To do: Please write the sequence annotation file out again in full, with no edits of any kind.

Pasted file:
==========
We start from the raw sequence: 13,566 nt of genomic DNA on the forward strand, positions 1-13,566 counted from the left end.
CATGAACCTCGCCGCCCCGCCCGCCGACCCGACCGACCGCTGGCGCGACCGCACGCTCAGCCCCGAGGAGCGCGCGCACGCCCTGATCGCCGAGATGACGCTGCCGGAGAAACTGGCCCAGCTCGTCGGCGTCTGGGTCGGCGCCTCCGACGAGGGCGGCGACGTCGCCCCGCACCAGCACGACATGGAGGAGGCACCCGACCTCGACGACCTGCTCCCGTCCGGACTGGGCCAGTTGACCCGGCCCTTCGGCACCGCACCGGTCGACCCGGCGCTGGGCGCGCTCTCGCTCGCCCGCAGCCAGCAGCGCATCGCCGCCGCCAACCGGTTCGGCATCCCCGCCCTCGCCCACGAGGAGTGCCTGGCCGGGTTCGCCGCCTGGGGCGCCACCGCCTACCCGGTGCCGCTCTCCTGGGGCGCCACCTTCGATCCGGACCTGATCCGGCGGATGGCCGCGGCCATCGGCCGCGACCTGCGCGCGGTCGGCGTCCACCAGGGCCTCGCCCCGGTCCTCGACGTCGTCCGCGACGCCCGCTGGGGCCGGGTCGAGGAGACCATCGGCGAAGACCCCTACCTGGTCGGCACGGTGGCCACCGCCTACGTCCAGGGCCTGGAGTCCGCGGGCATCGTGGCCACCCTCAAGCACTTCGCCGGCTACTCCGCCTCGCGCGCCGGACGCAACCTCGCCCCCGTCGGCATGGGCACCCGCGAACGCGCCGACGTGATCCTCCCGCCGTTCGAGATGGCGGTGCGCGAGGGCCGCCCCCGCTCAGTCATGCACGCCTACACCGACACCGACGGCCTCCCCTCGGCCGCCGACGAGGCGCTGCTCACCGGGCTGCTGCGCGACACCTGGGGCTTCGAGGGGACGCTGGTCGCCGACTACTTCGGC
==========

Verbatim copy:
We start from the raw sequence: 13,566 nt of genomic DNA on the forward strand, positions 1-13,566 counted from the left end.
CATGAACCTCGCCGCCCCGCCCGCCGACCCGACCGACCGCTGGCGCGACCGCACGCTCAGCCCCGAGGAGCGCGCGCACGCCCTGATCGCCGAGATGACGCTGCCGGAGAAACTGGCCCAGCTCGTCGGCGTCTGGGTCGGCGCCTCCGACGAGGGCGGCGACGTCGCCCCGCACCAGCACGACATGGAGGAGGCACCCGACCTCGACGACCTGCTCCCGTCCGGACTGGGCCAGTTGACCCGGCCCTTCGGCACCGCACCGGTCGACCCGGCGCTGGGCGCGCTCTCGCTCGCCCGCAGCCAGCAGCGCATCGCCGCCGCCAACCGGTTCGGCATCCCCGCCCTCGCCCACGAGGAGTGCCTGGCCGGGTTCGCCGCCTGGGGCGCCACCGCCTACCCGGTGCCGCTCTCCTGGGGCGCCACCTTCGATCCGGACCTGATCCGGCGGATGGCCGCGGCCATCGGCCGCGACCTGCGCGCGGTCGGCGTCCACCAGGGCCTCGCCCCGGTCCTCGACGTCGTCCGCGACGCCCGCTGGGGCCGGGTCGAGGAGACCATCGGCGAAGACCCCTACCTGGTCGGCACGGTGGCCACCGCCTACGTCCAGGGCCTGGAGTCCGCGGGCATCGTGGCCACCCTCAAGCACTTCGCCGGCTACTCCGCCTCGCGCGCCGGACGCAACCTCGCCCCCGTCGGCATGGGCACCCGCGAACGCGCCGACGTGATCCTCCCGCCGTTCGAGATGGCGGTGCGCGAGGGCCGCCCCCGCTCAGTCATGCACGCCTACACCGACACCGACGGCCTCCCCTCGGCCGCCGACGAGGCGCTGCTCACCGGGCTGCTGCGCGACACCTGGGGCTTCGAGGGGACGCTGGTCGCCGACTACTTCGGC